Enzymes have evolved a number of strategies to catalyze decarboxylation and carboxylation reactions on structurally diverse substrates (14). While many enzymes use organic (thiamin, pyridoxal, biotin) or inorganic cofactors (Mg2+, Mn2+), others, such as the PurEs, are cofactor independent. In the conversion of CAIR to N5-CAIR, recent structures of the thiamin-dependent decarboxylase, pyruvate oxidase (POX), are particularly relevant to the mechanism of PurE. With a POX active site mutant (F479W), the authors were able to observe an equivalent of isoCAIR, that is, 2-lactyl-thiamin diphosphate (LThDP) (15). The carboxylate group of LThDP was oriented perpendicular to the plane of the thiazolium ring of ThDP in an appropriate position to maximize p orbital overlap with the π system of ThDP subsequent to C-C bond cleavage. The carboxylate was found in a hydrophobic pocket between the side chains of Trp479 and Ile480, hydrogen-bonded with Glu483 and the amide backbone of Gly35. In POX, decarboxylation of LThDP is rate-limiting as LThDP has been shown to accumulate on the enzyme in solution (16).
In the N5-CAIR to CAIR direction, the best protein models for PurE involve the decarboxylation of N-carboxy-biotin (17). Unfortunately there are at present no particularly informative structures of these enzymes with biotin bound and the mechanisms of decarboxylation are still being debated (18-20). In addition, the N5-CAIR carbamate is significantly more labile than carboxybiotin (t1/2 > 100 min) (17).
In the studies with EcPurE reported herein, we have used structure, mutagenesis, a pH rate profile, and DFT-calculations to provide additional insight into the E. coli mutase reaction. Site-directed mutagenesis of His45 indicates that this residue is essential for catalysis, while titrations with CAIR monitoring fluorescence changes suggest that binding is not altered by mutations at this position. Computational methods have been used to define potential roles for proton transfer in the decarboxylation of N5-CAIR and CAIR. Finally, several new crystal structures of PurE have been obtained: a co-crystal structure with 4-nitroaminoimidazole ribonucleotide (NO2-AIR), a sub-micromolar inhibitor E. coli PurE (4, 21), and structures with H45N and H45Q mutant PurEs soaked with CAIR. These are the first PurE structures containing an intact substrate. These studies together with re-analysis of earlier structural studies (3) have allowed us to propose a mechanism for this unusual mutase reaction (Figure 1).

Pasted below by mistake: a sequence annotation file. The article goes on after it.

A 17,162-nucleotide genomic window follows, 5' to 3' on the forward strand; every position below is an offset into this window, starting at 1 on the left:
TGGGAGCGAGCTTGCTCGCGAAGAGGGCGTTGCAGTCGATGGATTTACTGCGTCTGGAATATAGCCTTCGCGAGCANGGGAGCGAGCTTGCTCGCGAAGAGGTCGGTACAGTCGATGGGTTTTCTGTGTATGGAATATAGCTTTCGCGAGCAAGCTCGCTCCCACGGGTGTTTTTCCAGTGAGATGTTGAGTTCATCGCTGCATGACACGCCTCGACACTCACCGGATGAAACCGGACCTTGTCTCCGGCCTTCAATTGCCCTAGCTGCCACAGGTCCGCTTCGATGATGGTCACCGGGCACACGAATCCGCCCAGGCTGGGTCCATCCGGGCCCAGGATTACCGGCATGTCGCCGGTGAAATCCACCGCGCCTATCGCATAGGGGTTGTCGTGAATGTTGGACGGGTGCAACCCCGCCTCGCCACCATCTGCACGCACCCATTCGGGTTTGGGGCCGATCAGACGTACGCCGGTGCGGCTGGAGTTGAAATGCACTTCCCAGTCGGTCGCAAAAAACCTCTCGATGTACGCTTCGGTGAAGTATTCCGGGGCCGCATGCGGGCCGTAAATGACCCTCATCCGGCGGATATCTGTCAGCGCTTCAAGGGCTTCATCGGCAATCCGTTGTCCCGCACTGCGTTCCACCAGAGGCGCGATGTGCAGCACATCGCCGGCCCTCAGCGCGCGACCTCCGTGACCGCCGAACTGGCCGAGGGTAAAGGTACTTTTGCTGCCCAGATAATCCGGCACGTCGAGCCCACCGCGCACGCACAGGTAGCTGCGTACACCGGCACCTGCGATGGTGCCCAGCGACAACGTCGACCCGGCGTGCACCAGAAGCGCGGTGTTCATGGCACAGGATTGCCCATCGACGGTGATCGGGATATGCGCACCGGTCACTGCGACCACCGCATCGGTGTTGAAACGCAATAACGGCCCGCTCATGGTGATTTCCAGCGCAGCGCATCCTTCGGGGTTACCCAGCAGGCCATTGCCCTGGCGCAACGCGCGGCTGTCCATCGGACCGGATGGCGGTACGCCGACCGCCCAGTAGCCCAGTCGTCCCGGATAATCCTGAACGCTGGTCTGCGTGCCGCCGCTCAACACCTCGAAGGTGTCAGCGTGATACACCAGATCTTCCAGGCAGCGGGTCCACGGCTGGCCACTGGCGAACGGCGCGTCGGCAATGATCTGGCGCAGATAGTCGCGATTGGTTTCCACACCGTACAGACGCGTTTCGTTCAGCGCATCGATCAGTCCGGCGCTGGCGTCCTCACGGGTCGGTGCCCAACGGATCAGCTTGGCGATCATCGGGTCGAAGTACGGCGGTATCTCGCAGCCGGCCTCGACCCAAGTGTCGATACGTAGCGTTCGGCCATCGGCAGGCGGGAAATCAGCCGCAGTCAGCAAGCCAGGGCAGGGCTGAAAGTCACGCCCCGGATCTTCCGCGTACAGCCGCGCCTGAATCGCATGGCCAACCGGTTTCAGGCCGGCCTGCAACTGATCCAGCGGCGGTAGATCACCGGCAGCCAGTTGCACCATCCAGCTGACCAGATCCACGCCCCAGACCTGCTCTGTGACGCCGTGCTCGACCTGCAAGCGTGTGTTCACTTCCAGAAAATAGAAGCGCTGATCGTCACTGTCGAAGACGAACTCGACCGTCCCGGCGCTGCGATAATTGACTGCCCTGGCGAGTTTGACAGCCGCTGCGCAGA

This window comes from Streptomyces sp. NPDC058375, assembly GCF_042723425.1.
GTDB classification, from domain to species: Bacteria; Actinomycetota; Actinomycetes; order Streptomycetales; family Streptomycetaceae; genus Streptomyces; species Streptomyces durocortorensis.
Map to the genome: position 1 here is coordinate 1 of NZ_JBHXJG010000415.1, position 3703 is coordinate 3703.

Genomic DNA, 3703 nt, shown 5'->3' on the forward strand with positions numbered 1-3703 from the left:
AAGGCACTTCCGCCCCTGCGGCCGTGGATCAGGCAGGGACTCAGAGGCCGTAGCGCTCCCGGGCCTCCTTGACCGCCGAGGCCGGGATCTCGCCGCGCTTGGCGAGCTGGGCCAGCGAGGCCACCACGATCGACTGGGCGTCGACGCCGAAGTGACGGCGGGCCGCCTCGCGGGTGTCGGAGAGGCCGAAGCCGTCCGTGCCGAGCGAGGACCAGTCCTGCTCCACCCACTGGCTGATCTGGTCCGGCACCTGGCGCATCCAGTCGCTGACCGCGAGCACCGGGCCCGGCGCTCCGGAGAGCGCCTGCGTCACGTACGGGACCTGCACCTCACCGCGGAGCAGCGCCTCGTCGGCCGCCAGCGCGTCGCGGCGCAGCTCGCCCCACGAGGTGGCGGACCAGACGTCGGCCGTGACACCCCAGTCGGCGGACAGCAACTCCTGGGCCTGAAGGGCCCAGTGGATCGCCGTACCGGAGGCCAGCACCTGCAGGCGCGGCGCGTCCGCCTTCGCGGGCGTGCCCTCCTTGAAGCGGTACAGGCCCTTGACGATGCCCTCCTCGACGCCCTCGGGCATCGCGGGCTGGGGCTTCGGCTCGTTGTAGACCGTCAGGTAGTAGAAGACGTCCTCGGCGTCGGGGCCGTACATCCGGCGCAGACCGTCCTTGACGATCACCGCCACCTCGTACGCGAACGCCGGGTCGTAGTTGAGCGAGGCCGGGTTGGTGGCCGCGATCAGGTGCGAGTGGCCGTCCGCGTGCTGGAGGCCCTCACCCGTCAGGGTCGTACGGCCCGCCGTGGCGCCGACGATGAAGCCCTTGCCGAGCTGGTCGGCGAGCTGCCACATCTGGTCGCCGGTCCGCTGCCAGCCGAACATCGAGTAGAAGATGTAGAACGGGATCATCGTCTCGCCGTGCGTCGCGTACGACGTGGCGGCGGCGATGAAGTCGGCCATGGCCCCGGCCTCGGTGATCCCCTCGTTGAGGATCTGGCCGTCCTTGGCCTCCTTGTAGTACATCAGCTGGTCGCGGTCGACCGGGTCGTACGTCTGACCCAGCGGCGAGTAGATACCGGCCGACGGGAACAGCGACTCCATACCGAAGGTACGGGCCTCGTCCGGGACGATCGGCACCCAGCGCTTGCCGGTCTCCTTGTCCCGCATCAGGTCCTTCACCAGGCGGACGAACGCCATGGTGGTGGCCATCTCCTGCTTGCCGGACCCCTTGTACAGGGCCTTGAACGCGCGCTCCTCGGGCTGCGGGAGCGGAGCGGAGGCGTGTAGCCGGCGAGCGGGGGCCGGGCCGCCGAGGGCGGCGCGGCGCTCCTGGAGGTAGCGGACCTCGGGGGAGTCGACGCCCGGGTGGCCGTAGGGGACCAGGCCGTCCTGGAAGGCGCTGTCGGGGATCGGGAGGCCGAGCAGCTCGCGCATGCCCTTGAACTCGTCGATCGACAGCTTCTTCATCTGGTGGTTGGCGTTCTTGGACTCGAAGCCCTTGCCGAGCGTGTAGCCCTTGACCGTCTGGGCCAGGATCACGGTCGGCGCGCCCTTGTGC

Ampicillin, kanamycin, and all reagents were obtained from Sigma. CAIR, AIR and NO2-AIR were prepared by published procedures and quantified using published extinction coefficients (1, 8, 21). WT E. coli PurE (53 U/mg), E. coli N5-carboxyaminoimidazole ribonucleotide synthetase (EcPurK, 28 U/mg), and E. coli succinoaminoimidazole carboxamide ribonucleotide synthetase (EcPurC, 56 U/mg) were purified as previously described (8). All enzyme assays were carried out on a Cary 3 UV-Vis specotrophotometer with temperature regulation using a Lauda water bath. One unit of enzyme activity corresponds to 1 μmol of product formed min-1.